How To Upgrade RV Window Treatments


Tucker Ballister

Favorite Trip

5 Months Solo on the Road

Home Base

Hendersonville, NC

Favorite RV

2008 Fleetwood Bounder

About Contributor

Tucker Ballister is our Content Strategist. He’s a lover of the open road and the proud owner of a 2021 Sunlite Classic travel trailer (his 3rd RV to date). Check out more of his RV adventures, gear reviews, and outdoor advice at

Upgrading your RV window treatments can be an easy DIY renovation project. Especially in the offseason, it gives the interior of your towable or motorhome an easy, affordable facelift without much work. Over time, almost every owner chooses to update their RV’s interior – and window treatments are a great place to start. 

How the interior looks can quickly change how you feel inside your RV. One of the best ways to transform an RV’s interior is to change the window treatment. Many RVs come with something from the factory, but there’s no reason you have to keep that.

Here are some tips and tricks to help you upgrade your RV window treatments:

RV Door Window Shade Options

Not all RV entry doors come equipped with a window shade. Even those that do often require frequent replacement because the door is one of the most-used components of your RV. Therefore, the RV door window shades tend to see more wear and tear than other window treatments. 

Whether you need to replace an existing shade or install a new one, here are three of our favorite options: 

Lippert Thin Shade

Photo by Camping World

Fits any prepped Lippert Components entry door window

RV entry doors are sometimes prepped by a third-party manufacturer and installed by the RV manufacturer in the factory. Lippert Components (LCI) has prepped more than 100,000 RV doors for this window shade, so there’s a good chance that the Thin Shade will work with your RV door. 

It integrates into the inside dimensions of the entry door window to provide sun protection and privacy. The shade easily extends and retracts without any Velcro or snaps. Installation is also easy for interested DIYers. Here are the basic steps: 

  1. Pop the interior window frame out with a screwdriver. 
  2. Install the pleated shade.
  3. Replace the window frame. 

See if it fits your RV entry door.

Camco Solar Window Cover

Photo by Camping World

Fits 24” x 16” entry door windows

Those without an LCI-prepped RV entry door should consider this Camco window shade. It’s also a versatile cover that can be used for skylights and entry doors. Check the dimensions above to ensure compatibility with your entry door window or skylight before purchasing. The installation is simple with the included hook-and-loop tabs. Once installed, it provides shade protection, privacy, and added insulation to help regulate your RV’s interior temperature.

Check the price.

AP Products Thin Shade RV Door Window Assembly with Built-in Shade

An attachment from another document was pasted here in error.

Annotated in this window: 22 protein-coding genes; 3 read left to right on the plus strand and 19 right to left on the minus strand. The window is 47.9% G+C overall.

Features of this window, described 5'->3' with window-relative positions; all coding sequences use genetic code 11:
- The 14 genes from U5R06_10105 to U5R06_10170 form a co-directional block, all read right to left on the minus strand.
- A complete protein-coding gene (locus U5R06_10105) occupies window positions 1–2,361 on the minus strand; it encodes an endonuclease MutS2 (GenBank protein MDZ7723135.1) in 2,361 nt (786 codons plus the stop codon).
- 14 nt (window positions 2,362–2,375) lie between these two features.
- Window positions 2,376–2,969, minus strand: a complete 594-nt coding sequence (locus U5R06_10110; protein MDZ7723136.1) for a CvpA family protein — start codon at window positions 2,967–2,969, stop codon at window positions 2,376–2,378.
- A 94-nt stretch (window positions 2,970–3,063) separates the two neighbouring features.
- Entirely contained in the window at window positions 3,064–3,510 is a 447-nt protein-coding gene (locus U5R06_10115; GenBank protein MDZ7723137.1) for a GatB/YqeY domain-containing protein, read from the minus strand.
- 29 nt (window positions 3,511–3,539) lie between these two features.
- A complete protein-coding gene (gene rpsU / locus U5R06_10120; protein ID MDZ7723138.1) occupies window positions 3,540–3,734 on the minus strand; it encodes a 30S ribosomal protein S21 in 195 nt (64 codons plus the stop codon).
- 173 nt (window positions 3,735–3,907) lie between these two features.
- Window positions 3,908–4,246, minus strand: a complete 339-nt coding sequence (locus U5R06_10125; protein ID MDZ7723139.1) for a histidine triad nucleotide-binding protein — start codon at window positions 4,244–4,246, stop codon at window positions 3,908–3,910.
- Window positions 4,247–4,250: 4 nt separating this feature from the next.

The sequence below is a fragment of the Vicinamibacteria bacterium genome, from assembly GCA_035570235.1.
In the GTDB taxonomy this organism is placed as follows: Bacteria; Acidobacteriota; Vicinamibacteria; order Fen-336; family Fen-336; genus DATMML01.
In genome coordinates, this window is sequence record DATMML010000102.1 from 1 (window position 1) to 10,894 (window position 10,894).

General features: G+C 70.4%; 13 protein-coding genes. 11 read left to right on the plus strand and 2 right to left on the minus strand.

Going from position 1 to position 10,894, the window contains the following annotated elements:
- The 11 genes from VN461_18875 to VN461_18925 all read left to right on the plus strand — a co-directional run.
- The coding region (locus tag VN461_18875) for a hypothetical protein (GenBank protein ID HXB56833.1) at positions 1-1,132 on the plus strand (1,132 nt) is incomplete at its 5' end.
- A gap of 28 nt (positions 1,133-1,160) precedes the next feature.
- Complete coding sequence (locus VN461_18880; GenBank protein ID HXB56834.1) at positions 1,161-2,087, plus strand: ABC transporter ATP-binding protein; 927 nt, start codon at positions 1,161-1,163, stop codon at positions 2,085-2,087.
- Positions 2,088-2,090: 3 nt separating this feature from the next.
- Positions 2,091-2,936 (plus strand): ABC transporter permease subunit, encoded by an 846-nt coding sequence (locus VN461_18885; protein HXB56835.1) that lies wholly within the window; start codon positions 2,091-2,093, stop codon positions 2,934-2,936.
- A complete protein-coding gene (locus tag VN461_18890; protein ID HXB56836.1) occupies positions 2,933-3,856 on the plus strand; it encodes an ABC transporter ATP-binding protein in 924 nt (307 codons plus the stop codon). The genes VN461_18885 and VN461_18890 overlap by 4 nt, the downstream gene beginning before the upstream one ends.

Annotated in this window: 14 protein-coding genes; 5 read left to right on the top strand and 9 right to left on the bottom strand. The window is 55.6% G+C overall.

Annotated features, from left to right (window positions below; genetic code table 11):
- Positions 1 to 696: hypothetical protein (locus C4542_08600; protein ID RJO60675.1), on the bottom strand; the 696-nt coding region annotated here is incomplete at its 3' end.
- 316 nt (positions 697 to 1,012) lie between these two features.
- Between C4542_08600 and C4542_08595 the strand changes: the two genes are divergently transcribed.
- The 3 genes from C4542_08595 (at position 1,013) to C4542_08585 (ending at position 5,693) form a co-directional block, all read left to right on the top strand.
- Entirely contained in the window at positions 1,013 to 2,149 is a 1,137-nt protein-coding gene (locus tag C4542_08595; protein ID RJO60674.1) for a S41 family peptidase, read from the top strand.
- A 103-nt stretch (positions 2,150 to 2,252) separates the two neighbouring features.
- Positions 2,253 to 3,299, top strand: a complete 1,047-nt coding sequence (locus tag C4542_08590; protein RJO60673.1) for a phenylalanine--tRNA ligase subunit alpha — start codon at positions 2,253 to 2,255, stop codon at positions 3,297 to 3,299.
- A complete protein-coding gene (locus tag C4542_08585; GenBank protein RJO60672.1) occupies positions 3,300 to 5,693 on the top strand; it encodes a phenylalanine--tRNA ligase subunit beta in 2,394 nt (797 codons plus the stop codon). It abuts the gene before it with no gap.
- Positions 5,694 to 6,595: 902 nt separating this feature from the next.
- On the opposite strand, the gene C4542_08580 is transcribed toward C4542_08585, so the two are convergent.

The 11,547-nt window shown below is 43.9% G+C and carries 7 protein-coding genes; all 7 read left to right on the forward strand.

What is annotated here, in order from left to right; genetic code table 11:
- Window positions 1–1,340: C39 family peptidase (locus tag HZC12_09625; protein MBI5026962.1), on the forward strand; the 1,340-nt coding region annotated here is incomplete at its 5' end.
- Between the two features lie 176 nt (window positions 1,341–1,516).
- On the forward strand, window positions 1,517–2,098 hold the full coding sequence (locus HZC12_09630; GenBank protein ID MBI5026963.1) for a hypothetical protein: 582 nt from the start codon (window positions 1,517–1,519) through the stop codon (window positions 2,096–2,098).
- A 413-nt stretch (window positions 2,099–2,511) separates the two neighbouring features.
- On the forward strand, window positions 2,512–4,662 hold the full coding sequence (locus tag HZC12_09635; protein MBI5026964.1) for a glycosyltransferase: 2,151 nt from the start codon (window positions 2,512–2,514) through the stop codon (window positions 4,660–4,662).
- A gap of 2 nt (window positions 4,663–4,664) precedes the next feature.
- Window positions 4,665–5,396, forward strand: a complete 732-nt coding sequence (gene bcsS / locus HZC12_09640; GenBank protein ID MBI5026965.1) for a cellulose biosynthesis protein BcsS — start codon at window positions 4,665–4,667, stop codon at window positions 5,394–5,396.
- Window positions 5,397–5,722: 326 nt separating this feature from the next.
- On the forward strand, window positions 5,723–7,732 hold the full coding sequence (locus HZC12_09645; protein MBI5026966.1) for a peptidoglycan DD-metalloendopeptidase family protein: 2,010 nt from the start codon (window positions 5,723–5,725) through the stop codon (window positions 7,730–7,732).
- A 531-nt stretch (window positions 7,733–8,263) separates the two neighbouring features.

Photo by Camping World

Fits 1.5” thick RV entry doors

Cutout Size: 15-3/16″ x 24-3/16″

Glass Dimensions: 12.5″ x 21″

This product is designed to replace the existing window in your RV’s entry door. Or, it allows you to install a window where one didn’t previously exist. It’s a direct replacement for the cutout size listed above, featuring a black frame, a tinted window, and a recessed pleated shade that provides privacy and light control. 

Find it at your local Camping World or order online.

Technician Tip: For this particular product, we highly recommend contacting a Camping World Performance & Improvement Division to have it professionally installed. That’s true whether you’re replacing an existing entry door window or installing a new one. The installation should be completed by certified RV technicians to ensure the integrity of your RV’s entry door is retained, and the installation is properly sealed to prevent water damage when completed.

RV Window Valance Ideas

RV window valances go over the top – and sometimes along the vertical sides – of the window. Check out the example below to see what we’re referring to. Those are the valances above each window. 

Ideas for revamping valances range from replacing, installing new (if yours didn’t have them from the factory), or removing them altogether. There are plenty of options, and you can always make your own if you feel that none of the pre-made options for sale suit your interior design preferences.

Modern RV window valances are generally simpler than their older counterparts. I’ve seen plenty of older valances that are tough to describe in any other way than “cringe-worthy.” Even if yours aren’t bad, updating your valances can dramatically change your RV’s interior design. 

If you want to bring some color to your RV, this is a great way to do it without doing an extensive amount of work. Many RV owners simply remove their window valances to let in more natural light. Here’s a quick video to show you the effect of removing RV window valances: